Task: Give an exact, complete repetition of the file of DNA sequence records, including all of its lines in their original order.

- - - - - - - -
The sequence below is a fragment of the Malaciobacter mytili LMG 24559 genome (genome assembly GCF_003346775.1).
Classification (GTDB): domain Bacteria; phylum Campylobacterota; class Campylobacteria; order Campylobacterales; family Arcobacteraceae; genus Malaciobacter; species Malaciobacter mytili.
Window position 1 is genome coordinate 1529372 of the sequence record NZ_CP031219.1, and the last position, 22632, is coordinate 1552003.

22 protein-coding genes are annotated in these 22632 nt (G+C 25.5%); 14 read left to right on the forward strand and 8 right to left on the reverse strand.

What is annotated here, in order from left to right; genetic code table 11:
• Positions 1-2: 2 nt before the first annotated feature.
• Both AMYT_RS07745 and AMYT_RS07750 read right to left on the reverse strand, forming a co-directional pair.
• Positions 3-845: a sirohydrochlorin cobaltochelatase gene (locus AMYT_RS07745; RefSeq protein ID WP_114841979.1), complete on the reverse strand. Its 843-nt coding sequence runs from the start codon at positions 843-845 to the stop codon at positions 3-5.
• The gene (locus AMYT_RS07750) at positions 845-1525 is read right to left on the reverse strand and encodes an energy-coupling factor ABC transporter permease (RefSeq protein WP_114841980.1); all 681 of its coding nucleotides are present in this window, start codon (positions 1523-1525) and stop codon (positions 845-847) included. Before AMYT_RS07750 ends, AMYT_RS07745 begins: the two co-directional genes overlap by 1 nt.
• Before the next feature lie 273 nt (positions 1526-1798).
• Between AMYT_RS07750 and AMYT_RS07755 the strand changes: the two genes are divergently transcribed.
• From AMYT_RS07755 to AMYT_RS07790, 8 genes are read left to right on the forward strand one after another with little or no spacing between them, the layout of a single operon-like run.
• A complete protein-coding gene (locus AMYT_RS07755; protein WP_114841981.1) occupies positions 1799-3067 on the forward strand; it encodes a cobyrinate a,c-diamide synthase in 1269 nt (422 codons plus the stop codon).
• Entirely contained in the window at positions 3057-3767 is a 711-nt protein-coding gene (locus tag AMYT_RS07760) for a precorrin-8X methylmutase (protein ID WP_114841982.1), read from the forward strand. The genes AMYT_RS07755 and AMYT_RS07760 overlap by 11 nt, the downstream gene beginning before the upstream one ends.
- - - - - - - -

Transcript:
The sequence below is a fragment of the Malaciobacter mytili LMG 24559 genome (genome assembly GCF_003346775.1).
Classification (GTDB): domain Bacteria; phylum Campylobacterota; class Campylobacteria; order Campylobacterales; family Arcobacteraceae; genus Malaciobacter; species Malaciobacter mytili.
Window position 1 is genome coordinate 1529372 of the sequence record NZ_CP031219.1, and the last position, 22632, is coordinate 1552003.

22 protein-coding genes are annotated in these 22632 nt (G+C 25.5%); 14 read left to right on the forward strand and 8 right to left on the reverse strand.

What is annotated here, in order from left to right; genetic code table 11:
• Positions 1-2: 2 nt before the first annotated feature.
• Both AMYT_RS07745 and AMYT_RS07750 read right to left on the reverse strand, forming a co-directional pair.
• Positions 3-845: a sirohydrochlorin cobaltochelatase gene (locus AMYT_RS07745; RefSeq protein ID WP_114841979.1), complete on the reverse strand. Its 843-nt coding sequence runs from the start codon at positions 843-845 to the stop codon at positions 3-5.
• The gene (locus AMYT_RS07750) at positions 845-1525 is read right to left on the reverse strand and encodes an energy-coupling factor ABC transporter permease (RefSeq protein WP_114841980.1); all 681 of its coding nucleotides are present in this window, start codon (positions 1523-1525) and stop codon (positions 845-847) included. Before AMYT_RS07750 ends, AMYT_RS07745 begins: the two co-directional genes overlap by 1 nt.
• Before the next feature lie 273 nt (positions 1526-1798).
• Between AMYT_RS07750 and AMYT_RS07755 the strand changes: the two genes are divergently transcribed.
• From AMYT_RS07755 to AMYT_RS07790, 8 genes are read left to right on the forward strand one after another with little or no spacing between them, the layout of a single operon-like run.
• A complete protein-coding gene (locus AMYT_RS07755; protein WP_114841981.1) occupies positions 1799-3067 on the forward strand; it encodes a cobyrinate a,c-diamide synthase in 1269 nt (422 codons plus the stop codon).
• Entirely contained in the window at positions 3057-3767 is a 711-nt protein-coding gene (locus tag AMYT_RS07760) for a precorrin-8X methylmutase (protein ID WP_114841982.1), read from the forward strand. The genes AMYT_RS07755 and AMYT_RS07760 overlap by 11 nt, the downstream gene beginning before the upstream one ends.